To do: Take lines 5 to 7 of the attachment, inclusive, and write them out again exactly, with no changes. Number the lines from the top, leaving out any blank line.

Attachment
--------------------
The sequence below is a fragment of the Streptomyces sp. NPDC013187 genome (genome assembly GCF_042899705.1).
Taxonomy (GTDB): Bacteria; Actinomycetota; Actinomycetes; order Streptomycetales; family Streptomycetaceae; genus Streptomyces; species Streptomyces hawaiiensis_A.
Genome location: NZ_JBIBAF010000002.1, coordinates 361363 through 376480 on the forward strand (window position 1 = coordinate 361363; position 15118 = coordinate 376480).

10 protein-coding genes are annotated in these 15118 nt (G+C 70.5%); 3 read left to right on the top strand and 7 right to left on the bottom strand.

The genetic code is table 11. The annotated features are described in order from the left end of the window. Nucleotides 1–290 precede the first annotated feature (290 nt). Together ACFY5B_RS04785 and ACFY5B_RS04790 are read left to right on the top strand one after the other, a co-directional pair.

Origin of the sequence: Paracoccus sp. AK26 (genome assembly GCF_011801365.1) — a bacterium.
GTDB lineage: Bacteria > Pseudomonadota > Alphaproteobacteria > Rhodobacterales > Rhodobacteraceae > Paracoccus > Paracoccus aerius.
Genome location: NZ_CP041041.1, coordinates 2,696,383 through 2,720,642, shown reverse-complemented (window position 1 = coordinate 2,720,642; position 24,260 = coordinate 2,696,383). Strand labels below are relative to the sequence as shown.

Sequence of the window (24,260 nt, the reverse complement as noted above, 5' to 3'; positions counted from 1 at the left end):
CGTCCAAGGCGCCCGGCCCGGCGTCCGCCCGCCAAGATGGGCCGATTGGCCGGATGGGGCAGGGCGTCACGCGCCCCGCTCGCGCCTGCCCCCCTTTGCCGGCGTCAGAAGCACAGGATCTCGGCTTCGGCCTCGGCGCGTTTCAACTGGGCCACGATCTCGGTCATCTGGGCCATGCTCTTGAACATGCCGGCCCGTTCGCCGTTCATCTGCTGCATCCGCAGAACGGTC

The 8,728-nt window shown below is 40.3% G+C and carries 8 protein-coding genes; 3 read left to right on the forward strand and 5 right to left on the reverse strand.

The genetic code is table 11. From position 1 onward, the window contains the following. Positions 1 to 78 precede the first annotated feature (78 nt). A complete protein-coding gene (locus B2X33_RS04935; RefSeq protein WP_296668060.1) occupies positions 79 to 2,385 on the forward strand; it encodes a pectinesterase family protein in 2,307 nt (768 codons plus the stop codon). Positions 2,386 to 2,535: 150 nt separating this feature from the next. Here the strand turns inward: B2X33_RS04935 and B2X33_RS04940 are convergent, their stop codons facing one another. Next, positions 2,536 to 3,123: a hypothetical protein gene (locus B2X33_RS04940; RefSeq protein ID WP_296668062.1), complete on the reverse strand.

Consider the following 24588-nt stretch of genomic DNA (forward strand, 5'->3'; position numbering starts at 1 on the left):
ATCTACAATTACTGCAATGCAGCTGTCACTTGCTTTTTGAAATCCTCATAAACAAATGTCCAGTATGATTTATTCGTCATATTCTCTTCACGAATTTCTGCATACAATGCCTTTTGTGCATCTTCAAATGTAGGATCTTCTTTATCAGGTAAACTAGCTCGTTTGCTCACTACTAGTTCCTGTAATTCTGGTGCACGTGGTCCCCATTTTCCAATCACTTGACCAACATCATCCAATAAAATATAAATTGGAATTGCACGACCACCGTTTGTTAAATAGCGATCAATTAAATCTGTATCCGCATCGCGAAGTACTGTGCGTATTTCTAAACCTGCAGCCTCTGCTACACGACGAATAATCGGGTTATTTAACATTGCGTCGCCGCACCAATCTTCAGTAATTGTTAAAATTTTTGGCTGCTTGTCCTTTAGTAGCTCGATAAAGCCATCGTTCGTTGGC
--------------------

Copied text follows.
The genetic code is table 11. The annotated features are described in order from the left end of the window. Nucleotides 1–290 precede the first annotated feature (290 nt). Together ACFY5B_RS04785 and ACFY5B_RS04790 are read left to right on the top strand one after the other, a co-directional pair.

Origin of the sequence: Paracoccus sp. AK26 (genome assembly GCF_011801365.1) — a bacterium.
GTDB lineage: Bacteria > Pseudomonadota > Alphaproteobacteria > Rhodobacterales > Rhodobacteraceae > Paracoccus > Paracoccus aerius.